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Jewish Thought: Theological Challenges in Contemporary Judaism (Jewish Studies 122) Prof. David Kasher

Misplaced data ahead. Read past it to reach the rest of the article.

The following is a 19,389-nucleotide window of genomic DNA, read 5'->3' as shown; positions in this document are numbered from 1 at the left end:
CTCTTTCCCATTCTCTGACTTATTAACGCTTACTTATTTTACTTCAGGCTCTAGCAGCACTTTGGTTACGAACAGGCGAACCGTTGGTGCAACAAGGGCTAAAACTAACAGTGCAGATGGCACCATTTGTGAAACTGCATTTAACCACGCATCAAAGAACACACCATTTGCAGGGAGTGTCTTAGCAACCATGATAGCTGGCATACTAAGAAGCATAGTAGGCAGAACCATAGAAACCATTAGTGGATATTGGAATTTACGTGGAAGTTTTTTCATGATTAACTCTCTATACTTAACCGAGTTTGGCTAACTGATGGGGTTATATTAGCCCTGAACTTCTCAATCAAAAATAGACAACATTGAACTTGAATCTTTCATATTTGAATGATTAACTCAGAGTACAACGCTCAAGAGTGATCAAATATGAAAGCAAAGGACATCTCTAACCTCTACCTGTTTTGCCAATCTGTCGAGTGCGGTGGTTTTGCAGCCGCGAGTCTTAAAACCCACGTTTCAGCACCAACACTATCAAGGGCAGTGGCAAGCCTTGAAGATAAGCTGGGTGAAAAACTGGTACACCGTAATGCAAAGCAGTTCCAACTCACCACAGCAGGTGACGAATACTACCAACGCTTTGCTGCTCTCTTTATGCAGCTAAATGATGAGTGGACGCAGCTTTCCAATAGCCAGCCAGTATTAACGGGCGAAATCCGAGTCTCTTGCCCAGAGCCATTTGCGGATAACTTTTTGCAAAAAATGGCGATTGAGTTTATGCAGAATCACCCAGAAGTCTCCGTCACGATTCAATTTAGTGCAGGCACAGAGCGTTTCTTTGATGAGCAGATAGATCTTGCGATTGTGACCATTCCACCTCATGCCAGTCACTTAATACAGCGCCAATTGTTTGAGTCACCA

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Emeritus Professor of Post-Biblical Jewish Literature; Fellow of the British Academy. Research interests include: the history of Judaism; the relationship between Judaism and Hellenism in the Second Temple and Talmudic periods; early Jewish Bible interpretation, particularly Midrash and Targum; the Dead Sea Scrolls; the Jewish background to Christian origins; the interaction of Judaism and Christianity in Late Antiquity; early Jewish geography; early Jewish and Christian mysticism and magic, especially the Testament of Solomon and Heikhalot mysticism; the relationship of the latter to Gnosticism and its influence on the development of the mediaeval Qabbalah and German Hasidism; Jewish messianism. Major publications include: Rabbinic Texts and the History of Late-Roman Palestine (co-ed. 2010); Companion to the Dead Sea Scrolls: The Mystical Texts (2005); The Targum of Canticles (2003); Serekh ha-Yahad and Two Related Texts (1998); and Textual Sources for the Study of Judaism (1984).